Quebec stakes claim to best policy for mining
Prospectors and investors looking for a stake in the mining sector should turn to Quebec, as la Belle Province is seen by mining executives as having the best policy environment in the world for investment, according to the Survey of Mining Companies 2007/2008. The results of the annual survey were released the end of February by independent research organization The Fraser Institute of Vancouver.
Quebec topped the annual world-wide survey, jumping up from the number seven spot last year. Nevada moved up to number two from third place the previous year.
British Columbia has resumed its upward path in the survey. The western province moved up to 19th spot from 30th in the previous survey.
Manitoba, which ranked number one last year, fell to number five. Alberta, last year’s runner up, dropped to number four. The biggest surprise was Finland, which rocketed from number 29 last year to the number three spot.
“Quebec has always been viewed in a good light by the mining industry, primarily due to its favourable geology,” said Fred McMahon, coordinator of the survey and the Institute’s director of trade and globalization studies. “But Quebec’s government also provides a favourable policy environment to go along with strong mineral potential. Mining companies feel Quebec’s stable policies provide them with the certainty that reduces risk for long-term projects. Year after year, the survey bears out that above all, mineral exploration companies value stability and certainty when it comes to government policy.”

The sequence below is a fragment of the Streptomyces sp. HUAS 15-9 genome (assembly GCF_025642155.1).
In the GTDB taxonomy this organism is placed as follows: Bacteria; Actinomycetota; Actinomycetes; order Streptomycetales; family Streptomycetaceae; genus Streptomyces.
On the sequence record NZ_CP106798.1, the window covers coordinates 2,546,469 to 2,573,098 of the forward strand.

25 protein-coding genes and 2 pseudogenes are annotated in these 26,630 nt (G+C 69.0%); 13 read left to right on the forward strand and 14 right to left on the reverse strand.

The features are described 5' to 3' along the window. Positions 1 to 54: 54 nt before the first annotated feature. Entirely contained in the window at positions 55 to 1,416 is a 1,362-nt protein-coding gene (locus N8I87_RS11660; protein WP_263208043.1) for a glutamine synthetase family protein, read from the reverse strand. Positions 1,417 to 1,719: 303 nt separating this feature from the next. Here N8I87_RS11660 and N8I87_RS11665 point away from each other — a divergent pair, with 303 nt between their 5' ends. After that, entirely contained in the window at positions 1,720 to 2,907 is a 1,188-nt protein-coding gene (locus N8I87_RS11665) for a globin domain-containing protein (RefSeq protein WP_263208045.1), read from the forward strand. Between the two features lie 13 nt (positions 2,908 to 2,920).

Other jurisdictions rounding out the top 10 are Chile, Utah, Wyoming, Ireland and Sweden. Full results of the survey are available at www.fraserinstitute.org.
The Fraser Institute’s Survey of Mining Companies: 2007/2008 represents the opinions of 372 mining executives and managers worldwide on the policy and mineral endowment of 68 jurisdictions on all continents except Antarctica. “Mining is a fully international business, and these results reinforce the idea that jurisdictions must be prepared to compete on an international basis to attract mining investment,” McMahon said.